"That's some catch, that Catch-22," he observed.
"It's the best there is," Doc Daneeka agreed.”
Robin Williams acted well and often, and seeing him from the distance of a career, he behaved publicly with a grace and kindness—a sanity—that made his public appearances, however zany, feel like great performances. Recognizably manic: human. And yet, like most ticket buyers, I stopped expecting very much from his acting. Then, I stopped buying tickets to his movies. I agreed he was very good in the beginning, and that something then sort of fizzled out once I recognized his tricks. Like most of America, apparently, Cait and I re-watched Dead Poet’s Society last week, a movie that I swore at some point I’d never watch again. It had settled in my mind as Hollywood bunk about creativity; a movie that, as a teenager, seemed liberating, and then fizzled out into something not so good. After his death, the movie came instantly to mind to remember him, suddenly iconic and signature. The movie itself is still uneven. But something in that movie is good, and it comes forward with more clarity the few times Williams is on-screen.
Really, the later-period Robin Williams gem is World’s Greatest Dad. Williams is terrific in it, largely because his performance in the movie seems distinctly un-Robin Williams. With none of the usual tricks, he inhabits that most inarticulate quality of grief—ambivalence—without doing much of anything I recognize as acting. Reading about Williams’s life, I kept thinking of that paragraph toward the end of Scott Russell Sanders’s essay about his father’s alcoholism, Under the Influence, in which Sanders passes through an intervening eighteen years of sobriety, to the back-end of the time during which his father drank himself to death. During his interview with Marc Maron, Williams talked about his twenty years of sobriety, and then the moment of a hotel mini-bar, and the following years of struggle, which seem, in the accounts of his death, some part of a stalled and ultimately failing effort, the gun in the first act, the broken promise.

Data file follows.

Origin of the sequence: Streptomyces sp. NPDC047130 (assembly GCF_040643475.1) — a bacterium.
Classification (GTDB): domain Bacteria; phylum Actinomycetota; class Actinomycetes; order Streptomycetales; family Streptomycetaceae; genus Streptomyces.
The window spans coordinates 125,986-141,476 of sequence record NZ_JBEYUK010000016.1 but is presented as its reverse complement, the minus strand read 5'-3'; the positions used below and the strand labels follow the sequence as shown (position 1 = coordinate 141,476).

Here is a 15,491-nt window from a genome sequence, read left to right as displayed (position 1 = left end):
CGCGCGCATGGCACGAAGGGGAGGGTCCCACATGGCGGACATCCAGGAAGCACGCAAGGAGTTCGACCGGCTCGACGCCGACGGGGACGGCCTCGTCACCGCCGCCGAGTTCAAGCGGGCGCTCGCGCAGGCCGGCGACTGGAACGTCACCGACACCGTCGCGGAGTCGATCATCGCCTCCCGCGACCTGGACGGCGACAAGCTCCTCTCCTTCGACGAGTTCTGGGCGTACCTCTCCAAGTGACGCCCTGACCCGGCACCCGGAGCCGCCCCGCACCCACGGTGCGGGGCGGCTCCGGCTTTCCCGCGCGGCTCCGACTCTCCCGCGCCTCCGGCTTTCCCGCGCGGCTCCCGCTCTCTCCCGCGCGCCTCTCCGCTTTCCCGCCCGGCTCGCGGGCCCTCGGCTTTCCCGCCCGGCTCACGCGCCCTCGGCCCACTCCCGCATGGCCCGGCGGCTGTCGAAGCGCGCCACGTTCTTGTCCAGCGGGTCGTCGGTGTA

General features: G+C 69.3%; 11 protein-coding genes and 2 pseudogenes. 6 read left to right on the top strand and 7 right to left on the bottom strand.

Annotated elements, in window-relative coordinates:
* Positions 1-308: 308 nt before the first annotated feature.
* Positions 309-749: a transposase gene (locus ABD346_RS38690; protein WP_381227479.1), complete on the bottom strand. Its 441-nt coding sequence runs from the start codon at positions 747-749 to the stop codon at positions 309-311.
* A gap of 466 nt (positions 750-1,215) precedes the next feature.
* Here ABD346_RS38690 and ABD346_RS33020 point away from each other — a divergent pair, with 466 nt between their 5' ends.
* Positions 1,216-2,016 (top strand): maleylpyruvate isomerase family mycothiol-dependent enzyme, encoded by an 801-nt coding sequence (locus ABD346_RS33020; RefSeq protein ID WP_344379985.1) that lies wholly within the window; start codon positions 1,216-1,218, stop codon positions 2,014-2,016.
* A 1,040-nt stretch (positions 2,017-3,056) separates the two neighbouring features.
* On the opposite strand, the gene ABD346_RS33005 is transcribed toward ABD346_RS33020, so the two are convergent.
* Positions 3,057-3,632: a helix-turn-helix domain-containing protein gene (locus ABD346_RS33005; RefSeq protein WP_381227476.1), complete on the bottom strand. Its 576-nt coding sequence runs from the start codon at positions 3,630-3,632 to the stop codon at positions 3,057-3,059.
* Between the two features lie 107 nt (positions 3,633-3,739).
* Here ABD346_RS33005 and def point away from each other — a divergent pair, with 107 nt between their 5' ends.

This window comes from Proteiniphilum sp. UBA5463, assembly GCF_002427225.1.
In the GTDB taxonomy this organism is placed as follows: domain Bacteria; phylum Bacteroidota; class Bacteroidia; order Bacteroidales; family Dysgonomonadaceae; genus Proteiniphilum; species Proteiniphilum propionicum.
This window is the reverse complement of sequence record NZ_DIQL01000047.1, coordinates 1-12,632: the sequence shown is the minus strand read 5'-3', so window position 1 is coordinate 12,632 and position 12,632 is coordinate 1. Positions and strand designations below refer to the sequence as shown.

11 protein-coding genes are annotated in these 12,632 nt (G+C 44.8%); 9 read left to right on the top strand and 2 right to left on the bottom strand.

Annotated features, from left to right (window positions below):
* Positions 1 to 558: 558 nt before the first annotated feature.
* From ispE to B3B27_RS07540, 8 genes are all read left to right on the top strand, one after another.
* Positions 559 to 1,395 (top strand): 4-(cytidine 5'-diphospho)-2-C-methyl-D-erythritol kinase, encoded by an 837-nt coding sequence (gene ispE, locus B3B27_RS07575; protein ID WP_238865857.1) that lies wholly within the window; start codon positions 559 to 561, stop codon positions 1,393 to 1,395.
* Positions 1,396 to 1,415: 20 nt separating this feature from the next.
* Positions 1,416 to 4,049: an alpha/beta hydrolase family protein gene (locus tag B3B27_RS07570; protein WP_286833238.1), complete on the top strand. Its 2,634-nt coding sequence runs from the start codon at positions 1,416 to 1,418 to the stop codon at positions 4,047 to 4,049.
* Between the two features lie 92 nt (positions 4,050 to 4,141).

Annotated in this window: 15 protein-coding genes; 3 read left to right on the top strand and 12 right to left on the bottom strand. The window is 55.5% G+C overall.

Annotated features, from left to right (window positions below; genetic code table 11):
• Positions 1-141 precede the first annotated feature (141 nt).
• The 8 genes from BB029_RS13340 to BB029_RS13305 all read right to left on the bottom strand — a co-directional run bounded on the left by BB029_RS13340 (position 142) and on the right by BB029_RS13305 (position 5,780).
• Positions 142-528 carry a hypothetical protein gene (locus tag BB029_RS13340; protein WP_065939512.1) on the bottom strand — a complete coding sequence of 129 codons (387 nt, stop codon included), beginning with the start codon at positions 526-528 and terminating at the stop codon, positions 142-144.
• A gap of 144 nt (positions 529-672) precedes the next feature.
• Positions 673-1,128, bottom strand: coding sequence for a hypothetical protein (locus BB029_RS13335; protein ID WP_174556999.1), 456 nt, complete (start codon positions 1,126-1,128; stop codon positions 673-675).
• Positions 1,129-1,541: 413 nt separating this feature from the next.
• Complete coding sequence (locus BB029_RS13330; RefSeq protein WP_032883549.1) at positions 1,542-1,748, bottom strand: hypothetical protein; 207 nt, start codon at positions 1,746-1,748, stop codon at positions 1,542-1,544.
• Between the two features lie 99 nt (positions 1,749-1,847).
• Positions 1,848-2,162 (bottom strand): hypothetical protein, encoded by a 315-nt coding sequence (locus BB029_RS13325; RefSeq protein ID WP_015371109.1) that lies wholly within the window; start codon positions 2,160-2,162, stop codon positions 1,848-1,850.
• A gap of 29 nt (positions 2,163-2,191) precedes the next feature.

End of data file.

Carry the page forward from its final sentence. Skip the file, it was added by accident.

What did Robin Williams ever promise me that I felt entitled to hold him personally to account? I didn’t know the man. Like so much feeling, my reaction falls along an incriminating and messy spectrum of contradiction and irresolution, the ebb and flow of meaning and fact. To quote the fantastic opening of Andrew Solomon’s The Noonday Demon: An Atlas of Depression:
Depression is the flaw in love. To be creatures who love, we must be creatures who can despair at what we lose, and depression is the mechanism of that despair. When it comes, it degrades one's self and ultimately eclipses the capacity to give or receive affection…In depression, the meaninglessness of every enterprise and every emotion, the meaninglessness of life itself, becomes self-evident. The only feeling left in this loveless state is insignificance.